Natural Gas Hydrates in Energy Recovery, Transportation, and Storage
TOPIC: Natural Gas Hydrates in Energy Recovery, Transportation, and Storage
SPEAKER: Dr. Carolyn Koh, William K. Coors Distinguished Chair of the Chemical and Biological Engineering Department at Colorado School of Mines
DATE: Tuesday, May 12 *** Please note this is the SECOND Tuesday of the month ***
TIME: 6:30 Introduction; 6:45-7:45 Presentation; 7:45-8:30 Questions & Answers
LOCATION: Online Webex Meeting
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MEETING ABSTRACT: Natural gas hydrates are solid inclusion compounds comprised of a three-dimensional network of hydrogen-bonded water cages that can trap small gas molecules, such as methane and carbon dioxide. The ability to control (prevent or promote) gas hydrate crystal growth processes is important in several energy applications. During the production and transportation of oil/gas in subsea flowlines, gas hydrates can present a major problem forming blockages in the flowline. Conversely, gas hydrate technologies may be developed for energy storage of fuels in gas hydrate crystals, or as an alternative potential energy resource from naturally occurring hydrate deposits. This presentation will provide an overview and the state-of-the-art of gas hydrates in the different energy applications. Highlights of the research activities being performed in the Colorado School of Mines, Center for Hydrate Research will be presented. These activities include the investigations of the nucleation and growth processes and inter-particle interactions of gas hydrate crystals at high pressure and low temperature conditions; different synthesis conditions for the production of gas hydrate slurry systems or stable/metastable clathrate hydrate phases. These studies can help further our knowledge for developing clathrate materials for storage and other technologies.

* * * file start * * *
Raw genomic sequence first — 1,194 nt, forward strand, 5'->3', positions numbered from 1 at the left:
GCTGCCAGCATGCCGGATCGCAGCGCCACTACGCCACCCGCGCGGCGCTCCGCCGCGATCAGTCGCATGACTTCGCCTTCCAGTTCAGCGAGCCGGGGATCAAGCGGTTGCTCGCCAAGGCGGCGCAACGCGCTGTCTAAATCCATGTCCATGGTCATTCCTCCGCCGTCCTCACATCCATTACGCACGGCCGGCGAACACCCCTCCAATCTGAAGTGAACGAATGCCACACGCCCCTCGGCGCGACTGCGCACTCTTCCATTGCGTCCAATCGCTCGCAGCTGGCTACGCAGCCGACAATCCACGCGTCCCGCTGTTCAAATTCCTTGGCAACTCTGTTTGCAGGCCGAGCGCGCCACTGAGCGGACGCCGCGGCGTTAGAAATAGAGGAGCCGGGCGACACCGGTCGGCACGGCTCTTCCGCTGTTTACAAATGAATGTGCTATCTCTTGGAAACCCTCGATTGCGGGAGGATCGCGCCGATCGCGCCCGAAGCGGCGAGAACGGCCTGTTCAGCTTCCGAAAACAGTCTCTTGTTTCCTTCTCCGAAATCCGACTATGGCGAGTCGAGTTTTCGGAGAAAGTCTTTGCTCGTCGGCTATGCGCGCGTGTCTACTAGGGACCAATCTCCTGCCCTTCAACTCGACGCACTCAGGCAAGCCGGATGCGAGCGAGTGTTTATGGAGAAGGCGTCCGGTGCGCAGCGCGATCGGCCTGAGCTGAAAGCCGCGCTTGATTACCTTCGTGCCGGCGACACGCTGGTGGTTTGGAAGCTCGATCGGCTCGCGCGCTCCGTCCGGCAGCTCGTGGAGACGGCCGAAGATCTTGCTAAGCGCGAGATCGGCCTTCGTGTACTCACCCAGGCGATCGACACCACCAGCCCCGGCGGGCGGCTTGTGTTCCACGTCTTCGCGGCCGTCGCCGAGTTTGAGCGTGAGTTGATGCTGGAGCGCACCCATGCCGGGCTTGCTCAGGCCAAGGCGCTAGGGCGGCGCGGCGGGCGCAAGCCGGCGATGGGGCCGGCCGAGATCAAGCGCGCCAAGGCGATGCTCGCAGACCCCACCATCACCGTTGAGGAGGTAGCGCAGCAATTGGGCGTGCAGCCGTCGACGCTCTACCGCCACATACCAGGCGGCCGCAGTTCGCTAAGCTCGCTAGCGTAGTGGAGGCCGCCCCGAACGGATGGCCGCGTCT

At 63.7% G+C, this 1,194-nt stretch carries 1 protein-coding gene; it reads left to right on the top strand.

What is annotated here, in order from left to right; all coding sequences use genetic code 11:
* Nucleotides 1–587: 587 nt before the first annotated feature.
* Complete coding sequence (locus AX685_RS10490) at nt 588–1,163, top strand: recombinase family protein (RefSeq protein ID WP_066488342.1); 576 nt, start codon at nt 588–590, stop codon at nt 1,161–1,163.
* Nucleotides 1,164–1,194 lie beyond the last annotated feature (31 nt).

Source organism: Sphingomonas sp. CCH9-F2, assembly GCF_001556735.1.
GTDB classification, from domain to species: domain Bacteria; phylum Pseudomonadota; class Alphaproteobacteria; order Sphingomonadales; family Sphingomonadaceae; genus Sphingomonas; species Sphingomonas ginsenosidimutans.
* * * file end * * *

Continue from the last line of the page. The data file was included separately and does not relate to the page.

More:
SPEAKER BIO: Dr. Carolyn Koh earned a Bachelor of Science in Chemistry and a Ph. D. in surface chemistry and catalysis from the University of West London in the UK, and conducted postdoctoral research and training at Cornell University. Among her many awards and recognitions, Koh is a Fellow of the Royal Society of Chemistry.
Dr. Koh joined the Chemical and Biological Engineering Department at Colorado School of Mines in 2004 as an associate professor, after beginning her career at King’s College London University, and was promoted to professor in 2012. She was co-director of the Center for Hydrate Research from 2005 until 2014, when she became its director. In 2016 she was named William K. Coors Distinguished Chair of the Chemical and Biological Engineering Department at Colorado School of Mines.